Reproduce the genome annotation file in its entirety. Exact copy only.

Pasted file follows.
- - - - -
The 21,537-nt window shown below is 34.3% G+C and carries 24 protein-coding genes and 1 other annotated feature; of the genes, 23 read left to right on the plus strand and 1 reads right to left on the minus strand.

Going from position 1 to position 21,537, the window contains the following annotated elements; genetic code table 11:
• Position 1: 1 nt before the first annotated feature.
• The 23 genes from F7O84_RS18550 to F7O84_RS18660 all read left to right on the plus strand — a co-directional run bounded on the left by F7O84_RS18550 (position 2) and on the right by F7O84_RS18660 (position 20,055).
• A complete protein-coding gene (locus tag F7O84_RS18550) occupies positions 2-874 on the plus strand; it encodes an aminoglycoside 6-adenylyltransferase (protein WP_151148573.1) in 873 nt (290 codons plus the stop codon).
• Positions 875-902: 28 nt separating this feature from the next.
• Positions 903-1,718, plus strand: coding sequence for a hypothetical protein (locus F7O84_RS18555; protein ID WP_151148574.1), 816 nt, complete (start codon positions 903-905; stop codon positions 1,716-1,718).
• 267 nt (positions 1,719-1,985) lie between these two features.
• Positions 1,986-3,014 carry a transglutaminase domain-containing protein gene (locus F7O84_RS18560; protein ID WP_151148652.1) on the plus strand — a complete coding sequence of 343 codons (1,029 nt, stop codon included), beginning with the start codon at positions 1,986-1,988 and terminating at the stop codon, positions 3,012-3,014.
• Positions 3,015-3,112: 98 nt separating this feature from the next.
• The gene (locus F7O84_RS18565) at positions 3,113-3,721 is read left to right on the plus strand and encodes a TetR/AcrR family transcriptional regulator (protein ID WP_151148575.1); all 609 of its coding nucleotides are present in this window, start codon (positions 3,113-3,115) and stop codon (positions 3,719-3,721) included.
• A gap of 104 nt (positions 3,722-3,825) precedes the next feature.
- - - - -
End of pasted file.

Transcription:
The 21,537-nt window shown below is 34.3% G+C and carries 24 protein-coding genes and 1 other annotated feature; of the genes, 23 read left to right on the plus strand and 1 reads right to left on the minus strand.

Going from position 1 to position 21,537, the window contains the following annotated elements; genetic code table 11:
• Position 1: 1 nt before the first annotated feature.
• The 23 genes from F7O84_RS18550 to F7O84_RS18660 all read left to right on the plus strand — a co-directional run bounded on the left by F7O84_RS18550 (position 2) and on the right by F7O84_RS18660 (position 20,055).
• A complete protein-coding gene (locus tag F7O84_RS18550) occupies positions 2-874 on the plus strand; it encodes an aminoglycoside 6-adenylyltransferase (protein WP_151148573.1) in 873 nt (290 codons plus the stop codon).
• Positions 875-902: 28 nt separating this feature from the next.
• Positions 903-1,718, plus strand: coding sequence for a hypothetical protein (locus F7O84_RS18555; protein ID WP_151148574.1), 816 nt, complete (start codon positions 903-905; stop codon positions 1,716-1,718).
• 267 nt (positions 1,719-1,985) lie between these two features.
• Positions 1,986-3,014 carry a transglutaminase domain-containing protein gene (locus F7O84_RS18560; protein ID WP_151148652.1) on the plus strand — a complete coding sequence of 343 codons (1,029 nt, stop codon included), beginning with the start codon at positions 1,986-1,988 and terminating at the stop codon, positions 3,012-3,014.
• Positions 3,015-3,112: 98 nt separating this feature from the next.
• The gene (locus F7O84_RS18565) at positions 3,113-3,721 is read left to right on the plus strand and encodes a TetR/AcrR family transcriptional regulator (protein ID WP_151148575.1); all 609 of its coding nucleotides are present in this window, start codon (positions 3,113-3,115) and stop codon (positions 3,719-3,721) included.
• A gap of 104 nt (positions 3,722-3,825) precedes the next feature.